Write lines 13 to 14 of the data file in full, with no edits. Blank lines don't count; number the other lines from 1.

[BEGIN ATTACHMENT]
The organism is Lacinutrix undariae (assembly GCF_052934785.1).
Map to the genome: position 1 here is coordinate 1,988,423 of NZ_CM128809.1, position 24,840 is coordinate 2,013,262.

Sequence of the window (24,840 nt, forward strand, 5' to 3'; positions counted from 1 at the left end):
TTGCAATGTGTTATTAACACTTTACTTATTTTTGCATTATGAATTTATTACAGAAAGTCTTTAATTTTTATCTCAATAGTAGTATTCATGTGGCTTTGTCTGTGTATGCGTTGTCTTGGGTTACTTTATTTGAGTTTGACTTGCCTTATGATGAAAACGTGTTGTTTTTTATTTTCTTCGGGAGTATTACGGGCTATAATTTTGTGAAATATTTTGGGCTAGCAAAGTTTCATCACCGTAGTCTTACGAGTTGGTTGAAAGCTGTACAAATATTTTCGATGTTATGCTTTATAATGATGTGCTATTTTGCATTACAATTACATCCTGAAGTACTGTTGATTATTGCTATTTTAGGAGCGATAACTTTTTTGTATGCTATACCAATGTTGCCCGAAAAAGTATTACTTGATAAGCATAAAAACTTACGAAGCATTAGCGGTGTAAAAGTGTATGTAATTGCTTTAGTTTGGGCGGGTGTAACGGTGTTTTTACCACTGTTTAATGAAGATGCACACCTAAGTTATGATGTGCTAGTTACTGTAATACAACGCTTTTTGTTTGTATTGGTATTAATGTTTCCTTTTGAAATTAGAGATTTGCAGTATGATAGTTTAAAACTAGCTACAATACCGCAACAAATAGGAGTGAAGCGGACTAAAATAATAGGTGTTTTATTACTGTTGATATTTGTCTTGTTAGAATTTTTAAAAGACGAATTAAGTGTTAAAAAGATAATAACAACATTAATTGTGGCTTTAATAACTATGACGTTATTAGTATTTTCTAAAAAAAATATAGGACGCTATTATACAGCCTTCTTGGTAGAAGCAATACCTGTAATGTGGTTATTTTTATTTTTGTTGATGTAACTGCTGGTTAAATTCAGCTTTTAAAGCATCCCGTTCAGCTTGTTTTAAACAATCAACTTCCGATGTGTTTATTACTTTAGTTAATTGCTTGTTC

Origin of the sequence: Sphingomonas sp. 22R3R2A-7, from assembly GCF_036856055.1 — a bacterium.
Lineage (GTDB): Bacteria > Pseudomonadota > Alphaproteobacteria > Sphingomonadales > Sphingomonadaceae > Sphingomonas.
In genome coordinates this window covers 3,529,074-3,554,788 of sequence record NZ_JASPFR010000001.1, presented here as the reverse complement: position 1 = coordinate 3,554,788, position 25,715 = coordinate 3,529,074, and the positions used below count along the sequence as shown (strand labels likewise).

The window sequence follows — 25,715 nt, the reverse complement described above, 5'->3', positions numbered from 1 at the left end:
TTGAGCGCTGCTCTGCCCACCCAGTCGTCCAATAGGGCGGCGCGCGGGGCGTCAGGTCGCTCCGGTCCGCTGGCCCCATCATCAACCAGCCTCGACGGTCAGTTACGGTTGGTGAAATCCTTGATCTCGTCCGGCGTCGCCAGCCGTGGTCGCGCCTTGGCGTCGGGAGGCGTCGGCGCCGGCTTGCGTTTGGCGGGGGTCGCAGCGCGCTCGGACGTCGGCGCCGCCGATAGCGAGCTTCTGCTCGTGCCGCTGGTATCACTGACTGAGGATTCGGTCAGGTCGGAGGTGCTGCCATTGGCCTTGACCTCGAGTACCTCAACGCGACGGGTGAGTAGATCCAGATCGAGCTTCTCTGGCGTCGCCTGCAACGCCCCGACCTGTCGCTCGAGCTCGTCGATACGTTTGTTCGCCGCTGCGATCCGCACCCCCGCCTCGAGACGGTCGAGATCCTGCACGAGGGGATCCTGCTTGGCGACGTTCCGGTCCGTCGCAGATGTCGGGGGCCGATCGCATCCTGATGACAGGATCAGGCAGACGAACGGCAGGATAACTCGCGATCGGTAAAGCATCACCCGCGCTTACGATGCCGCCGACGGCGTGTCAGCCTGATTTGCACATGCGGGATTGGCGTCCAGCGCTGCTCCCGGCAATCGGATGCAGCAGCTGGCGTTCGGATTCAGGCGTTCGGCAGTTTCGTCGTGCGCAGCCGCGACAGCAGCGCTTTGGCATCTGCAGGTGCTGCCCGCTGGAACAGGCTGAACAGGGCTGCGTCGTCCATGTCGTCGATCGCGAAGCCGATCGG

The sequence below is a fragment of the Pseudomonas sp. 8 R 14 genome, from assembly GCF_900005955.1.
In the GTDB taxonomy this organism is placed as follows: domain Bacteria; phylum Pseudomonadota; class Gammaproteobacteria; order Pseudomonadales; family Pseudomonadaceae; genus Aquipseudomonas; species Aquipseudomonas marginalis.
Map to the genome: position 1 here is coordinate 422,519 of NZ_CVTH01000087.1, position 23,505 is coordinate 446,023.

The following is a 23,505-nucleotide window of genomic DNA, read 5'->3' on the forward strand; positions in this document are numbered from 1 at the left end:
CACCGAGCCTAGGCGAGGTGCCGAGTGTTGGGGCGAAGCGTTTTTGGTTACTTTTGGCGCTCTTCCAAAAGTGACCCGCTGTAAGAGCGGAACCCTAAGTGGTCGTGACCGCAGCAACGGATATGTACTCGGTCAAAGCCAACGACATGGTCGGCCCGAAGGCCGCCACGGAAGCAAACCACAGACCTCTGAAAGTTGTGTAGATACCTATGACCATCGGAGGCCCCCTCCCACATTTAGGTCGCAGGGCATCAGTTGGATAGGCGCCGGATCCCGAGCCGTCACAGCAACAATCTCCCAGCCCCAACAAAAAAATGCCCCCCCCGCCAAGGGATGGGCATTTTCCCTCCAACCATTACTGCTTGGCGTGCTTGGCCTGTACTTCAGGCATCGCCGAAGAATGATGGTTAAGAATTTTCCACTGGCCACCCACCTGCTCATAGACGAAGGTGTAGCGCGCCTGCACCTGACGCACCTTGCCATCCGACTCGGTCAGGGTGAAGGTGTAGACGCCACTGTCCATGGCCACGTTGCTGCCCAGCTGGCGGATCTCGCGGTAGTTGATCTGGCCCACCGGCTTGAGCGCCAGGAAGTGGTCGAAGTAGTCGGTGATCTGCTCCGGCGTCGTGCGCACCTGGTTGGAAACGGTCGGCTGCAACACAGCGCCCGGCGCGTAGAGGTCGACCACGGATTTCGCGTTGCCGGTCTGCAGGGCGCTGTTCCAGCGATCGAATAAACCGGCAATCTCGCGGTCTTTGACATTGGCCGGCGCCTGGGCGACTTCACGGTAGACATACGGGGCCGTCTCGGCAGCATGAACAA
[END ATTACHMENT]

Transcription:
The following is a 23,505-nucleotide window of genomic DNA, read 5'->3' on the forward strand; positions in this document are numbered from 1 at the left end:
CACCGAGCCTAGGCGAGGTGCCGAGTGTTGGGGCGAAGCGTTTTTGGTTACTTTTGGCGCTCTTCCAAAAGTGACCCGCTGTAAGAGCGGAACCCTAAGTGGTCGTGACCGCAGCAACGGATATGTACTCGGTCAAAGCCAACGACATGGTCGGCCCGAAGGCCGCCACGGAAGCAAACCACAGACCTCTGAAAGTTGTGTAGATACCTATGACCATCGGAGGCCCCCTCCCACATTTAGGTCGCAGGGCATCAGTTGGATAGGCGCCGGATCCCGAGCCGTCACAGCAACAATCTCCCAGCCCCAACAAAAAAATGCCCCCCCCGCCAAGGGATGGGCATTTTCCCTCCAACCATTACTGCTTGGCGTGCTTGGCCTGTACTTCAGGCATCGCCGAAGAATGATGGTTAAGAATTTTCCACTGGCCACCCACCTGCTCATAGACGAAGGTGTAGCGCGCCTGCACCTGACGCACCTTGCCATCCGACTCGGTCAGGGTGAAGGTGTAGACGCCACTGTCCATGGCCACGTTGCTGCCCAGCTGGCGGATCTCGCGGTAGTTGATCTGGCCCACCGGCTTGAGCGCCAGGAAGTGGTCGAAGTAGTCGGTGATCTGCTCCGGCGTCGTGCGCACCTGGTTGGAAACGGTCGGCTGCAACACAGCGCCCGGCGCGTAGAGGTCGACCACGGATTTCGCGTTGCCGGTCTGCAGGGCGCTGTTCCAGCGATCGAATAAACCGGCAATCTCGCGGTCTTTGACATTGGCCGGCGCCTGGGCGACTTCACGGTAGACATACGGGGCCGTCTCGGCAGCATGAACAA